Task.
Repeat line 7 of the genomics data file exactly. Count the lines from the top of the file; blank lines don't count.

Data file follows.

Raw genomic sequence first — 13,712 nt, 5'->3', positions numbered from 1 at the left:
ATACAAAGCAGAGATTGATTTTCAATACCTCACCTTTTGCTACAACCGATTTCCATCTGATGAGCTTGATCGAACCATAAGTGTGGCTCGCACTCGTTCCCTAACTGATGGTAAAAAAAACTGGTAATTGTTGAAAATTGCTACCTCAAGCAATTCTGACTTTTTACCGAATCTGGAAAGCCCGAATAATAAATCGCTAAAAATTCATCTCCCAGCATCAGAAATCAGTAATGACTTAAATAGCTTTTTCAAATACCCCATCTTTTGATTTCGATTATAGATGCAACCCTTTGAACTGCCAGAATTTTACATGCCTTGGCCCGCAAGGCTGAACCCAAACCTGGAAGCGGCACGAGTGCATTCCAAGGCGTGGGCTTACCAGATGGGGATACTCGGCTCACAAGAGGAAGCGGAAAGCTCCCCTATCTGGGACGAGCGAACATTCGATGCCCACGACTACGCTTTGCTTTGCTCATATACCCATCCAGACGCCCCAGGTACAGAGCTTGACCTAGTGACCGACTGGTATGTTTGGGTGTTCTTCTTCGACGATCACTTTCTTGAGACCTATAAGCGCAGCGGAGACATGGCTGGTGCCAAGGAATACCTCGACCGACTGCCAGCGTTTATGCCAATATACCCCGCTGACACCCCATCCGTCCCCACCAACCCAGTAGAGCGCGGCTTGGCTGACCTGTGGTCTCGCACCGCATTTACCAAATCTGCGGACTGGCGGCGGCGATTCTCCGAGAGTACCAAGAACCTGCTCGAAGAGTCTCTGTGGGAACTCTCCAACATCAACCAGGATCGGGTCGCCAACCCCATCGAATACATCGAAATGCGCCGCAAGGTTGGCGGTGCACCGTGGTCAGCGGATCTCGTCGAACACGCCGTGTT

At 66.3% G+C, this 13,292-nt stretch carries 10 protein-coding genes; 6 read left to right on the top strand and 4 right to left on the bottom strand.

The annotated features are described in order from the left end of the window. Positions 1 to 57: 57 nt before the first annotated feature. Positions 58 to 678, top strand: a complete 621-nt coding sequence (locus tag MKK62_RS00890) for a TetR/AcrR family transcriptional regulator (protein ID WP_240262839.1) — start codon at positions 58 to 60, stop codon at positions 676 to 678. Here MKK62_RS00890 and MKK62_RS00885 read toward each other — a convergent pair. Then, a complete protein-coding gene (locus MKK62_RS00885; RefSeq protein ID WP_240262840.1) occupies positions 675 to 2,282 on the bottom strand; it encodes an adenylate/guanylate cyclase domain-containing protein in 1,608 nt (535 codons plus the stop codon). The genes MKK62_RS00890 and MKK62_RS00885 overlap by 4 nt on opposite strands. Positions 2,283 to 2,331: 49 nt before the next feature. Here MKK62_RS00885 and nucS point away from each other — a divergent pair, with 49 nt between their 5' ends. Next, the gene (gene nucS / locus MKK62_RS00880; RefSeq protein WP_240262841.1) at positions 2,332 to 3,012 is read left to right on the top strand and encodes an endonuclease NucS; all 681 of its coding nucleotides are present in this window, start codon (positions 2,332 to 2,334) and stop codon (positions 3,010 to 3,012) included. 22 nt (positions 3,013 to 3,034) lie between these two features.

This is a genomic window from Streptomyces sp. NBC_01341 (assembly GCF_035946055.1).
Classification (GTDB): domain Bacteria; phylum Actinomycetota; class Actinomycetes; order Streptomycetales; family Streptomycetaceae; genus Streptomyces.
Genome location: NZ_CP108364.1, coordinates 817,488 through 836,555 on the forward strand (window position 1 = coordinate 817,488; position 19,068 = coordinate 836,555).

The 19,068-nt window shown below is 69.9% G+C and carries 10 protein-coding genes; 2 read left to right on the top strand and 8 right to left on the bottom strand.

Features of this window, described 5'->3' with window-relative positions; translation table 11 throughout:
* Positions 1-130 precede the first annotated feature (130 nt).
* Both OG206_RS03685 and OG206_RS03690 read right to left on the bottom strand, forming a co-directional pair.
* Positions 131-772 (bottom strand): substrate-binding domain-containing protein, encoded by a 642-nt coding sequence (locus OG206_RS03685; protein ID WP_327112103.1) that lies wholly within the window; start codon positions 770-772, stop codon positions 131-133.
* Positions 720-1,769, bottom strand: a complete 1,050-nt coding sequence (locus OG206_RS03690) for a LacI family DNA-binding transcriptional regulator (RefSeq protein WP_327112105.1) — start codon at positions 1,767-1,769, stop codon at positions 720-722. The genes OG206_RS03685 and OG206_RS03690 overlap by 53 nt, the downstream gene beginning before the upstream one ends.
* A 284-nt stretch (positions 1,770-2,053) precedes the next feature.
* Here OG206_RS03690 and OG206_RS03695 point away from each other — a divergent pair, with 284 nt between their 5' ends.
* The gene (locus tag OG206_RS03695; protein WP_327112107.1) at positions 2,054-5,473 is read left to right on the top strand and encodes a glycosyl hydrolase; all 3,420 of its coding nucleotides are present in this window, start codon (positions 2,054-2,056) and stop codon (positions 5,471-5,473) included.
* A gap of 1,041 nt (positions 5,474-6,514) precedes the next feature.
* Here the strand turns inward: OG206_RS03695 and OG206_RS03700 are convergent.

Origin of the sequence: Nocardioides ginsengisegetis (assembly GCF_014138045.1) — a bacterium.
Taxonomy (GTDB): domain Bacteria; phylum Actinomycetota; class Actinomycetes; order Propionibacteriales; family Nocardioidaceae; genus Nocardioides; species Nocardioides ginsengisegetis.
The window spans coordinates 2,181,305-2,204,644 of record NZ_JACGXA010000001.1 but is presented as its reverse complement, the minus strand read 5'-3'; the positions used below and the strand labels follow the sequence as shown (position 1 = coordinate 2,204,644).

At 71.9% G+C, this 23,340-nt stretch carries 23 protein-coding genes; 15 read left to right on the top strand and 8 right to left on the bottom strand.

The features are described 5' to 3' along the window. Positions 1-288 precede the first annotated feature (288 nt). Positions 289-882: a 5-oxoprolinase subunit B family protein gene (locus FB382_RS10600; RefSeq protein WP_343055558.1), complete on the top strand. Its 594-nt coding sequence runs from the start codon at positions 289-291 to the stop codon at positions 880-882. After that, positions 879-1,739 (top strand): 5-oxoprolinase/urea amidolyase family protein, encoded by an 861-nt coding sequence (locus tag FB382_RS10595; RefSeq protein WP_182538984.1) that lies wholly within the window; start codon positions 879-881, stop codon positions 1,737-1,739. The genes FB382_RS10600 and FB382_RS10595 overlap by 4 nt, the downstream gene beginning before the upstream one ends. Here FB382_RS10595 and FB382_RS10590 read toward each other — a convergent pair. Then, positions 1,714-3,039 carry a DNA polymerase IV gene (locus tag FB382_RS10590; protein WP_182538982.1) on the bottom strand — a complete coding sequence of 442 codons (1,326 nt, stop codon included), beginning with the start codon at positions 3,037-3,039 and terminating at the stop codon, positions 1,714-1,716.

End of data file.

Genome location: NZ_CP108364.1, coordinates 817,488 through 836,555 on the forward strand (window position 1 = coordinate 817,488; position 19,068 = coordinate 836,555).